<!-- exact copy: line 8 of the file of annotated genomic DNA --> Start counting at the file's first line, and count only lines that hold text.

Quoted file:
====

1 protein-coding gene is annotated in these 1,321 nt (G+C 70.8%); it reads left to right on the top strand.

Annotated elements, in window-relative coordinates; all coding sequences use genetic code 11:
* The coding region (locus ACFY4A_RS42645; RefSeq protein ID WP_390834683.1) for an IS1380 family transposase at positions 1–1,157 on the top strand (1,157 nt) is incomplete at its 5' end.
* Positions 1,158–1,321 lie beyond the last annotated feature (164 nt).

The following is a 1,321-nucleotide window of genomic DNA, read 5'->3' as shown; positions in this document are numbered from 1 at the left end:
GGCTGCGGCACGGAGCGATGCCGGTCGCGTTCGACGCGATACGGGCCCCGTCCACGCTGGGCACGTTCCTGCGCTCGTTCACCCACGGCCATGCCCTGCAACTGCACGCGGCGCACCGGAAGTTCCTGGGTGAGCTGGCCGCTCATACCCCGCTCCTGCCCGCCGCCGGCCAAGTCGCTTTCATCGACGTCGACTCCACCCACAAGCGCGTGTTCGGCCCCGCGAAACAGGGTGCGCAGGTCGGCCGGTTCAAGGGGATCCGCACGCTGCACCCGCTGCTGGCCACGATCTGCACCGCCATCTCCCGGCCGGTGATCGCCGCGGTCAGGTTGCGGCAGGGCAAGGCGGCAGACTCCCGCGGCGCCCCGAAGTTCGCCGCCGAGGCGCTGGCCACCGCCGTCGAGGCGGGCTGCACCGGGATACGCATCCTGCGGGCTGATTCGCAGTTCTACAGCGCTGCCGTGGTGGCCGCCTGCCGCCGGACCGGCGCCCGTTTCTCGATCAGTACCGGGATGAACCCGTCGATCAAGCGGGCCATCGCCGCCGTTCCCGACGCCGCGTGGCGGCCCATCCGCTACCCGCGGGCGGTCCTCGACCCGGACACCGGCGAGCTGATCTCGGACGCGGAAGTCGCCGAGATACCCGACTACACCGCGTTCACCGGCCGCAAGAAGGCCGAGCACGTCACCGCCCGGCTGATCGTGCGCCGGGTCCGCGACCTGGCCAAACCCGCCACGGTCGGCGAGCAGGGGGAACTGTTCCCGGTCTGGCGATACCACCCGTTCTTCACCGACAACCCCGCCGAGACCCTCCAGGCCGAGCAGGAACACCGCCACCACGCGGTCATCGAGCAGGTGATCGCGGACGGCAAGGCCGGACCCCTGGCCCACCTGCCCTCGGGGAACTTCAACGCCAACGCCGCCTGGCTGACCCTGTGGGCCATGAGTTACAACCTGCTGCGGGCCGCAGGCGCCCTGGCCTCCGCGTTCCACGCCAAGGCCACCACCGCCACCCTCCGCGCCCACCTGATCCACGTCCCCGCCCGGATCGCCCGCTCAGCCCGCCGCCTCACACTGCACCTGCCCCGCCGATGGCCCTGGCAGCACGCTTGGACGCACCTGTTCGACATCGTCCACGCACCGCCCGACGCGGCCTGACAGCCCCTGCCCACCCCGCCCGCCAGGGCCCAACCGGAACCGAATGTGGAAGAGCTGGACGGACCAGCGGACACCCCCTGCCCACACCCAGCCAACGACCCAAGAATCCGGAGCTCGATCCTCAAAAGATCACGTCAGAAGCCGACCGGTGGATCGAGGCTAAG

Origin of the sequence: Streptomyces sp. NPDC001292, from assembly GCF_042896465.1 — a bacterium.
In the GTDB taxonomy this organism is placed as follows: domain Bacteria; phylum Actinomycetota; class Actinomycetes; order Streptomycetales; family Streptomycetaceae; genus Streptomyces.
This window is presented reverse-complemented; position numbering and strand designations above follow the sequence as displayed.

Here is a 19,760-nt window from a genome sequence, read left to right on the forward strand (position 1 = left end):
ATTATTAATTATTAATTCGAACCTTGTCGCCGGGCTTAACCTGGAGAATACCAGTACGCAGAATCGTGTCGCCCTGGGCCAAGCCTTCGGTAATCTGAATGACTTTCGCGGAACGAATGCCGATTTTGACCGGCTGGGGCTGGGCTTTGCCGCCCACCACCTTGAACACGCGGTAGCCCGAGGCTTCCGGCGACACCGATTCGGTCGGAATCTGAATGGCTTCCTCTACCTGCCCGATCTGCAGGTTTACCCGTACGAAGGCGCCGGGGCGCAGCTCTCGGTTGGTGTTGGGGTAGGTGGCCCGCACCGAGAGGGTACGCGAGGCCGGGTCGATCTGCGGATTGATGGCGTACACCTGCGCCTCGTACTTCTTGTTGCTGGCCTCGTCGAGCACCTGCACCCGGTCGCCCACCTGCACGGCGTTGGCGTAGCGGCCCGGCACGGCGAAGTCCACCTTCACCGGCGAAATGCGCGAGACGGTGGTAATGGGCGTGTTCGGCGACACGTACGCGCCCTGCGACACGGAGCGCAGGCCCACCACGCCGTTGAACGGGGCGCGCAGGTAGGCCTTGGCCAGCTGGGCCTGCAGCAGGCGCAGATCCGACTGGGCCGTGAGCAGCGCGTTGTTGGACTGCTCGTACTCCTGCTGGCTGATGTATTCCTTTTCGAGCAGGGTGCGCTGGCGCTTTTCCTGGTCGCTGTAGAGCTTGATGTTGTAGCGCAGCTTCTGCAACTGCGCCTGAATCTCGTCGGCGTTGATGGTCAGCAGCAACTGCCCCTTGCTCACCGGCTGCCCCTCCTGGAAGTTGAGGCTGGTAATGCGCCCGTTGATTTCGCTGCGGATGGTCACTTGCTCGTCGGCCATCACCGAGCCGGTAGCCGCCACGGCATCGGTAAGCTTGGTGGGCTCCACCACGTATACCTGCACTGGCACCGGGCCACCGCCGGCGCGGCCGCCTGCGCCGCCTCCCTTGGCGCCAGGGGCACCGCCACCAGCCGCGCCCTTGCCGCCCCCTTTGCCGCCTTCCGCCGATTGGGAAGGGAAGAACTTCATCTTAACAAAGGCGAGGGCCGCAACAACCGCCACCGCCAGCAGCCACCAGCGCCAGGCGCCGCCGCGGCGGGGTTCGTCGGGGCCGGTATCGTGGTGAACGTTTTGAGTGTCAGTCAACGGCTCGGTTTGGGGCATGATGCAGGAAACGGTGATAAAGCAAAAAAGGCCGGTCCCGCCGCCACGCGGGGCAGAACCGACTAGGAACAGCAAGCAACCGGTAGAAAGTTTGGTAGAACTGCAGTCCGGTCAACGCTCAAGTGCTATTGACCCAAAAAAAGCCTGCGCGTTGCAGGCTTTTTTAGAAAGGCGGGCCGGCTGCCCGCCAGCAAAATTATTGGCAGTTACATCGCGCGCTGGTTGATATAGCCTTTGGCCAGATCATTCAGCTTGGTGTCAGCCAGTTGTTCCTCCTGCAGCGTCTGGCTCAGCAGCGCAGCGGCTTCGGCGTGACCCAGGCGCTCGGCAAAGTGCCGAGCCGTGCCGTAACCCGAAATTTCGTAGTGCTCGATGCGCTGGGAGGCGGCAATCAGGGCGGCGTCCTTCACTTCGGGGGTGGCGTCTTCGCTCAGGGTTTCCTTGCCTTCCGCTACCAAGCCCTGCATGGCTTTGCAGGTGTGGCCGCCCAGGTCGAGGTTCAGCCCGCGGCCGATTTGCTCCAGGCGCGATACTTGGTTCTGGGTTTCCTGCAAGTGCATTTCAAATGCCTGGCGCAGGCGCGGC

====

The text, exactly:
In the GTDB taxonomy this organism is placed as follows: domain Bacteria; phylum Actinomycetota; class Actinomycetes; order Streptomycetales; family Streptomycetaceae; genus Streptomyces.